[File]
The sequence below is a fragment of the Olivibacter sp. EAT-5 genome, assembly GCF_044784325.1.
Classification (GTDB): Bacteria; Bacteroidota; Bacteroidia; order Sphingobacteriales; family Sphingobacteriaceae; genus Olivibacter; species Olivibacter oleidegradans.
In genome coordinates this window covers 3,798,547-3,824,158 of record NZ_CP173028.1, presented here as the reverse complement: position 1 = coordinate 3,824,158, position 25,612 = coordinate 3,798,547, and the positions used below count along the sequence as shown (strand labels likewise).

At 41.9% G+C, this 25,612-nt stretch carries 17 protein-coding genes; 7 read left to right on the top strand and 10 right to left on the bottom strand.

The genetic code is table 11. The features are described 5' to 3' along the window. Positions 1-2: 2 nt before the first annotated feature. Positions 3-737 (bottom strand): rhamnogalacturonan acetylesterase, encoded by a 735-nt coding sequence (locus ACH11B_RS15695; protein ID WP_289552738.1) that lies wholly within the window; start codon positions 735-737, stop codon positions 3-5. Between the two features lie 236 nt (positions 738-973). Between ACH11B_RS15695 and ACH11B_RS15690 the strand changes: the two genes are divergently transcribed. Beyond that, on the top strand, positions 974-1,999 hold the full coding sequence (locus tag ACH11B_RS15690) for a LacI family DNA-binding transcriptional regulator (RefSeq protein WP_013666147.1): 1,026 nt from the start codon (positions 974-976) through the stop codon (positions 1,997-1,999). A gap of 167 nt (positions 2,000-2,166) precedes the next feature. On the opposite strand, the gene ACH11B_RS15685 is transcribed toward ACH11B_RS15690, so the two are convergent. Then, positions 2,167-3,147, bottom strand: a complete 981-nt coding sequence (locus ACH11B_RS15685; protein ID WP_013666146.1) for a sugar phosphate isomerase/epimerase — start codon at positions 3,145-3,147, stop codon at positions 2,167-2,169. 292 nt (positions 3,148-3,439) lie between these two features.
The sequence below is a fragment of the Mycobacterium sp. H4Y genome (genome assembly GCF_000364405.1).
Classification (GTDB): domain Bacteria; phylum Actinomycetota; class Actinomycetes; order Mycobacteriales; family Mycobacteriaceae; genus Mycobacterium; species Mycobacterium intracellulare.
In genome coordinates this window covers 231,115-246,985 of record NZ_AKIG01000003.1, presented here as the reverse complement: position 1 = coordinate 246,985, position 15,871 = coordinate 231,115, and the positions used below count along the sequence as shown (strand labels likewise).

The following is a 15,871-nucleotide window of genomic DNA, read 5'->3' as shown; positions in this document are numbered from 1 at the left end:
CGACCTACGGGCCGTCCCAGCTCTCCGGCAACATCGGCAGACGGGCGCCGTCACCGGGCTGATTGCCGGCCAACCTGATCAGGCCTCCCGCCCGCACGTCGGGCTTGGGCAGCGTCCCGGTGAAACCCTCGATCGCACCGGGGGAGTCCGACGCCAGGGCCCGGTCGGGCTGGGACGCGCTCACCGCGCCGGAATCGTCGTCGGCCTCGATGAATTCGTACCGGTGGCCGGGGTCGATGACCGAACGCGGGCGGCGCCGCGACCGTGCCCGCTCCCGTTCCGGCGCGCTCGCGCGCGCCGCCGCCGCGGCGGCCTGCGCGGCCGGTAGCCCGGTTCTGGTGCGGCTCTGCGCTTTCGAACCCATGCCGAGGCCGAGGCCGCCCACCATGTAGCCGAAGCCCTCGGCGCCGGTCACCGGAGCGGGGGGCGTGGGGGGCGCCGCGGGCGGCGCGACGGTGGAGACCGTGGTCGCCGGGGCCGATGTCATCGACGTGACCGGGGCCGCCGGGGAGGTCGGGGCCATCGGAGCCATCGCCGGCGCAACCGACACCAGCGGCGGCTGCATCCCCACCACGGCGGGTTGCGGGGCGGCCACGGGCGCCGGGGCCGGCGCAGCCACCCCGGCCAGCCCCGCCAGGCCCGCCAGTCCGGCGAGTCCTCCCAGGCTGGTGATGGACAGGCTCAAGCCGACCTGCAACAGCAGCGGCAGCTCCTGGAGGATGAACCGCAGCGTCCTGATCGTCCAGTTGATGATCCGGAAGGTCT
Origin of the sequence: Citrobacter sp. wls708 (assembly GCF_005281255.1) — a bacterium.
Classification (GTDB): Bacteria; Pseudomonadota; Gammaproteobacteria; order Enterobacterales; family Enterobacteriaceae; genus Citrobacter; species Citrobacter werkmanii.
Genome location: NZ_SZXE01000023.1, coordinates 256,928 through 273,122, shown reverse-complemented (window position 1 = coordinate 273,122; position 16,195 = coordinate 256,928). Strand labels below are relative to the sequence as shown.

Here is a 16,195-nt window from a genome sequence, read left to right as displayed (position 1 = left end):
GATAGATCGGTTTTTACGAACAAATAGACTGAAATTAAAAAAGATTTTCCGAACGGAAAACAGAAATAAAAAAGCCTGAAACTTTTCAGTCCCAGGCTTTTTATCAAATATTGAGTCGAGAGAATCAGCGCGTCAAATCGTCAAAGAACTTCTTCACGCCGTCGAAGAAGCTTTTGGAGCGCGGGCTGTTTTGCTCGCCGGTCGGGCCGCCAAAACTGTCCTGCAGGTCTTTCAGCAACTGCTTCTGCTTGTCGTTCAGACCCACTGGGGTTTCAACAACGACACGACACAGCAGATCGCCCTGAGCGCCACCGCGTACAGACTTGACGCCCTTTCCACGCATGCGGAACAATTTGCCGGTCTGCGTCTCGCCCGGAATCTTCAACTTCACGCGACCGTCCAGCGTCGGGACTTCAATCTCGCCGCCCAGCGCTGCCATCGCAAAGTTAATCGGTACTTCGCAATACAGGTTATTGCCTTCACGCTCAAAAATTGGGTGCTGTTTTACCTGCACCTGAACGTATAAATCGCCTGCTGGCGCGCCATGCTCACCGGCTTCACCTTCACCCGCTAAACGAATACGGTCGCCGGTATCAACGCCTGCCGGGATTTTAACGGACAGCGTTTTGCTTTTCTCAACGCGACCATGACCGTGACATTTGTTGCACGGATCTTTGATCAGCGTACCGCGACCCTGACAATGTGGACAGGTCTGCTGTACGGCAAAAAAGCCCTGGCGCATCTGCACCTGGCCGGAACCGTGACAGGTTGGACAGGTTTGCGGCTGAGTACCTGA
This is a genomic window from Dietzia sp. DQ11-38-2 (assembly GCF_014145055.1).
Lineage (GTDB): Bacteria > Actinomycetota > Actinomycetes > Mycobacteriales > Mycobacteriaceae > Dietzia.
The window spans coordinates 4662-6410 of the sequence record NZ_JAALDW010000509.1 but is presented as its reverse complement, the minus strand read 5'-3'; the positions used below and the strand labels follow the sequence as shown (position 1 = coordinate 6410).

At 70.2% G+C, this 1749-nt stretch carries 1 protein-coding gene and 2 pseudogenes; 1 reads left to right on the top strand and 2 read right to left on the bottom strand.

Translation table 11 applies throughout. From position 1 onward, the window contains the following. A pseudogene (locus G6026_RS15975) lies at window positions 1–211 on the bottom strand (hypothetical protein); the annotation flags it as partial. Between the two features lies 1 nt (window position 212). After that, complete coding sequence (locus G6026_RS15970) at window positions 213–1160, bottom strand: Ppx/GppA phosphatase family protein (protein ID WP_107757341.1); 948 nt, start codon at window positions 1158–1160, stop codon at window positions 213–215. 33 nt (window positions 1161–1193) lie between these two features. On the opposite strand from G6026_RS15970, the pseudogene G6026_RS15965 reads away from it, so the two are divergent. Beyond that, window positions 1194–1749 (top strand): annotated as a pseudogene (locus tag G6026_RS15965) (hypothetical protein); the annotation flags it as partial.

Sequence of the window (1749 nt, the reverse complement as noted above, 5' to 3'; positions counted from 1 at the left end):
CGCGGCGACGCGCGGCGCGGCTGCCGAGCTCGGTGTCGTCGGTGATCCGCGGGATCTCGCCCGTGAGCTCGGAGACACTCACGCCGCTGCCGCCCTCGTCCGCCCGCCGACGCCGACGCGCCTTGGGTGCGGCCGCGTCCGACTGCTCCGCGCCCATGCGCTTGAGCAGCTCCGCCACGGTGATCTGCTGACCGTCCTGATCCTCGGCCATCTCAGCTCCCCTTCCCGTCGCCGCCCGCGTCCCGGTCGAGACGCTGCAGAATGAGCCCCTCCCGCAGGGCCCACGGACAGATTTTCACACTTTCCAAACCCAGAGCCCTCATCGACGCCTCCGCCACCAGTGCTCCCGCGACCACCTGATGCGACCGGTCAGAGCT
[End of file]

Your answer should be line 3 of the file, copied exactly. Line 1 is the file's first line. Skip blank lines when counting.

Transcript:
In genome coordinates this window covers 3,798,547-3,824,158 of record NZ_CP173028.1, presented here as the reverse complement: position 1 = coordinate 3,824,158, position 25,612 = coordinate 3,798,547, and the positions used below count along the sequence as shown (strand labels likewise).